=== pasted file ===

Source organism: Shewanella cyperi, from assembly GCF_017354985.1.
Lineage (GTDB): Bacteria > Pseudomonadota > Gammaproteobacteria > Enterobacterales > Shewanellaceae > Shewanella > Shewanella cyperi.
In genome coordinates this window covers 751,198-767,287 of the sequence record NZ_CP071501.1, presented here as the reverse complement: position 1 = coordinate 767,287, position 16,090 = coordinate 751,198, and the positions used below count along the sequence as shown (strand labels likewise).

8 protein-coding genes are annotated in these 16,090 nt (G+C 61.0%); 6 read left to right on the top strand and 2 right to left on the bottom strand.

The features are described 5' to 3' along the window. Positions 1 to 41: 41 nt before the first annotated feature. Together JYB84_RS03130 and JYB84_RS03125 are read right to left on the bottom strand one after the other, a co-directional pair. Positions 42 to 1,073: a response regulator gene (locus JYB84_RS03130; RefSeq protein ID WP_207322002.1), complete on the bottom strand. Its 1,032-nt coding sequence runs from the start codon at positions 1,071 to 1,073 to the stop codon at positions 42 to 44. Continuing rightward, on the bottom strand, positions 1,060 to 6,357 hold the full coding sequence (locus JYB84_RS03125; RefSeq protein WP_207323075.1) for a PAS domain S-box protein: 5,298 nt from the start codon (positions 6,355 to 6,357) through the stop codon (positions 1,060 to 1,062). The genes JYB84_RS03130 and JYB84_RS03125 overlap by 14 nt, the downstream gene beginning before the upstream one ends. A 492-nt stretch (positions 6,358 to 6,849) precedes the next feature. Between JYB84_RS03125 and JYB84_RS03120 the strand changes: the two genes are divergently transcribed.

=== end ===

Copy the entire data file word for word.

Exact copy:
Source organism: Shewanella cyperi, from assembly GCF_017354985.1.
Lineage (GTDB): Bacteria > Pseudomonadota > Gammaproteobacteria > Enterobacterales > Shewanellaceae > Shewanella > Shewanella cyperi.
In genome coordinates this window covers 751,198-767,287 of the sequence record NZ_CP071501.1, presented here as the reverse complement: position 1 = coordinate 767,287, position 16,090 = coordinate 751,198, and the positions used below count along the sequence as shown (strand labels likewise).

8 protein-coding genes are annotated in these 16,090 nt (G+C 61.0%); 6 read left to right on the top strand and 2 right to left on the bottom strand.

The features are described 5' to 3' along the window. Positions 1 to 41: 41 nt before the first annotated feature. Together JYB84_RS03130 and JYB84_RS03125 are read right to left on the bottom strand one after the other, a co-directional pair. Positions 42 to 1,073: a response regulator gene (locus JYB84_RS03130; RefSeq protein ID WP_207322002.1), complete on the bottom strand. Its 1,032-nt coding sequence runs from the start codon at positions 1,071 to 1,073 to the stop codon at positions 42 to 44. Continuing rightward, on the bottom strand, positions 1,060 to 6,357 hold the full coding sequence (locus JYB84_RS03125; RefSeq protein WP_207323075.1) for a PAS domain S-box protein: 5,298 nt from the start codon (positions 6,355 to 6,357) through the stop codon (positions 1,060 to 1,062). The genes JYB84_RS03130 and JYB84_RS03125 overlap by 14 nt, the downstream gene beginning before the upstream one ends. A 492-nt stretch (positions 6,358 to 6,849) precedes the next feature. Between JYB84_RS03125 and JYB84_RS03120 the strand changes: the two genes are divergently transcribed.